Recalls due to Labeling Mistakes – The #1 Reason for Food Recalls

Although there was an extremely high number of recalls due to Listeria monocytogenes in the past three months, the majority of the FDA recalls were due to allergens many caused by mislabeling.  Undeclared allergens accounted for about 90% of labeling related recalls.
The Food Allergen Labeling and Consumer Protection Act of 2004 requires that packaged food labels include declarations of the eight major food allergens: eggs, milk, wheat, peanuts, soybeans, tree nuts, fish and crustacean shellfish.
 
Allergens are unique in food safety as they are not contaminants like Salmonella or Listeria, but can be still dangerous to susceptible individuals.  The sole protection for allergic individuals is the product label.  For that reason, the product label can cause an allergic reaction if allergen goes undeclared.
According to the FDA, most allergen-related recalls are for bakery products, followed by snacks, candies, dairy, and dressing.  Most of the recalls due to allergens are for milk, wheat, and soy.

Potential Reasons for Allergen-related Mislabeling

Mislabeling of food products are resulting in recalls. These recalls are caused by the use of the wrong package or an incorrect label. A product might be contaminated by an unintended ingredient, causing it to be recalled. Recalls can happen when processors inadvertently put the wrong label on products. 
When packages look similar it might be possible for an employee to take the erroneous package, label, or roll of film, especially when in a rush. It might also be difficult for employees to distinguish packages or labels when they are handled in bulk.
Another cause of allergen recalls is the use of the wrong terminology in the ingredient list, or the allergen “contains” statement or not to include it in both (ingredient list and “contains”). For example, a product might declare the presence of flour but not wheat, or the presence of tree nuts but not include a particular type of nut. 
Another reason for a recall is an undeclared allergen that does not show on the label.  In the creation of the label, it is sometimes easy to fail to see the presence of “hidden allergens” that can be a part of an ingredient. For instance, gluten might be “hidden“ in soy-sauce originating from a minor amount of wheat.
Vigilance and accurate supplier ingredient specifications are crucial, particularly when formatting label information for products that contain composite ingredients.
Sometimes an ingredient supplier reformulates its product and fails to notify the customers down the chain about the addition or substitution of allergens or such a notification gets lost.    

Recent Examples of Recalls

Recent recalls show that even if a product itself is manufactured correctly, a failure to get the packaging and labeling right can cause a full-scale recall.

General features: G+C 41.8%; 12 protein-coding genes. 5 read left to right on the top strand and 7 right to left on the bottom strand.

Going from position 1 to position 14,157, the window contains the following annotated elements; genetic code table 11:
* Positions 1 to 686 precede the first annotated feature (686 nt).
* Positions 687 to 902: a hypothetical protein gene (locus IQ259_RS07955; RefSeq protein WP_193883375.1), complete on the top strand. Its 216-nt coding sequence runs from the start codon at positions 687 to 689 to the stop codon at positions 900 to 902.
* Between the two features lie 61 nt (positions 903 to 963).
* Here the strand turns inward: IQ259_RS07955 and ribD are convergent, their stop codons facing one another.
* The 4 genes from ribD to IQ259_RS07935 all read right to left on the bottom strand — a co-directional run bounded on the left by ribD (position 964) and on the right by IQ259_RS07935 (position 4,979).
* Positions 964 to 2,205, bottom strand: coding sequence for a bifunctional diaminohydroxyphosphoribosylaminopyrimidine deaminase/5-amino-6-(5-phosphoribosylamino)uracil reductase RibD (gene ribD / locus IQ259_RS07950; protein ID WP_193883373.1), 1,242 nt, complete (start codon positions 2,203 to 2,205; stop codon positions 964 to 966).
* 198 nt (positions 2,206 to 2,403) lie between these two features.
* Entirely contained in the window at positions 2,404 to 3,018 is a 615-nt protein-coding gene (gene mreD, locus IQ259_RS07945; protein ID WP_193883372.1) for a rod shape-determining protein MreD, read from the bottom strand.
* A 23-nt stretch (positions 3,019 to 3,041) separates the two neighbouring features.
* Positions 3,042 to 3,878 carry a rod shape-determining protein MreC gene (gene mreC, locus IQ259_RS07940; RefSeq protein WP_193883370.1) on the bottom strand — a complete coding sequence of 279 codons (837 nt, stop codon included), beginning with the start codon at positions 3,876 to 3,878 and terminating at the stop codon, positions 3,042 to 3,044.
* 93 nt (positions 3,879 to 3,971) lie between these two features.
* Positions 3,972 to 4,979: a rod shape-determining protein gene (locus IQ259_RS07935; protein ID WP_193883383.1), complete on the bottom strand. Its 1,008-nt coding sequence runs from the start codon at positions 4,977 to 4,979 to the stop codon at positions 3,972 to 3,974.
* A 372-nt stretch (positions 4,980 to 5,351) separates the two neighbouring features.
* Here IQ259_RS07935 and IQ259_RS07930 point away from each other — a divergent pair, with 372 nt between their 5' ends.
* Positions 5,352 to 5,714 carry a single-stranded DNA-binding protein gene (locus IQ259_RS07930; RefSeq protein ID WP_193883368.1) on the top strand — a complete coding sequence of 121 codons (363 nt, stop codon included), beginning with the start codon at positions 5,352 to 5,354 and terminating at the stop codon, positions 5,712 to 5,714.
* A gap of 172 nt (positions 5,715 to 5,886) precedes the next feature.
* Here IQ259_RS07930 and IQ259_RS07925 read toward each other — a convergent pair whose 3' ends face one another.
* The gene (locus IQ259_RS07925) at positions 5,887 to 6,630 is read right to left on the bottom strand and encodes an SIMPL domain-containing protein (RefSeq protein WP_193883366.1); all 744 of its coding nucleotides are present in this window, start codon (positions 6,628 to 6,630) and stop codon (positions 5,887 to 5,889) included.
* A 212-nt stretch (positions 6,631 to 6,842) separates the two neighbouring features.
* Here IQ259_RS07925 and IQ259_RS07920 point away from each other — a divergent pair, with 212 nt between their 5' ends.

Clif Bar & Company recalled a variety of bars because they may have contained undeclared peanuts. The company received a small number of consumer complaints alleging peanut or tree nut allergic reactions. There are no confirmed illnesses associated with it.
Raja Foods LLC of Skokie, Il recalled “ANARKALI PESHAWARI NAAN” because it may have contained milk that was undeclared on the package. One illness has been reported to date.
 St Louis-based Dierbergs recalled various Deli Products with multiple uses by dates because of undeclared fish (anchovy) in a Caesar dressing and undeclared milk in 2 Santa Fe wraps.    Global Lamsheng Kee Inc., Brooklyn, NY recalled Frozen Fish Tofu, Frozen Fried Fish Ball, and Frozen White Fish Ball because they may have contained undeclared egg. 
FC International Inc. of Los Angeles, CA recalled a rice seasoning product because it was found to be missing the English Product Label.
Slade Gorton, Boston, MA recalled several Tilapia products because they may have contained undeclared milk since the fish was dusted with flour containing milk. Slade Gorton was notified by its breading vendor, Newly Weds Foods, Inc., that the pre-dust and breading it supplied to Slade Gorton & Co., Inc. may have contained milk. 
 
Gerber Products Company of Florham Park, New Jersey, recalled Cheese Ravioli Gerber® Pasta Pick-Ups® because the egg allergen is missing from the “Contains” statement. While “egg” is listed as an ingredient in the full ingredient list but is missing from the section “Contains” that is designed to alert parents to allergens in the recipe (see figure).

What Have we Learned?

Undeclared allergens is a major recall reason, accounting for more recalls than all food pathogens together in the last three months.  Simple problems that could have been avoided caused a lot of these recalls.
A way to keep computer labels up-to-date- is the use of an emerging technology that can assign a bar code to each ingredient, which can be utilized to scan the ingredients as they are being added to a mixer.
To avoid recalls due to allergens, it is important to control packaging picking and to have a robust label control system. Most packaging mistakes are caused by human errors, predominantly during the manual setup of packaging line equipment. Many of these errors such as entering an incorrect date code, use of the wrong label, a packaging print error or placing the product in the wrong package can be easily avoided.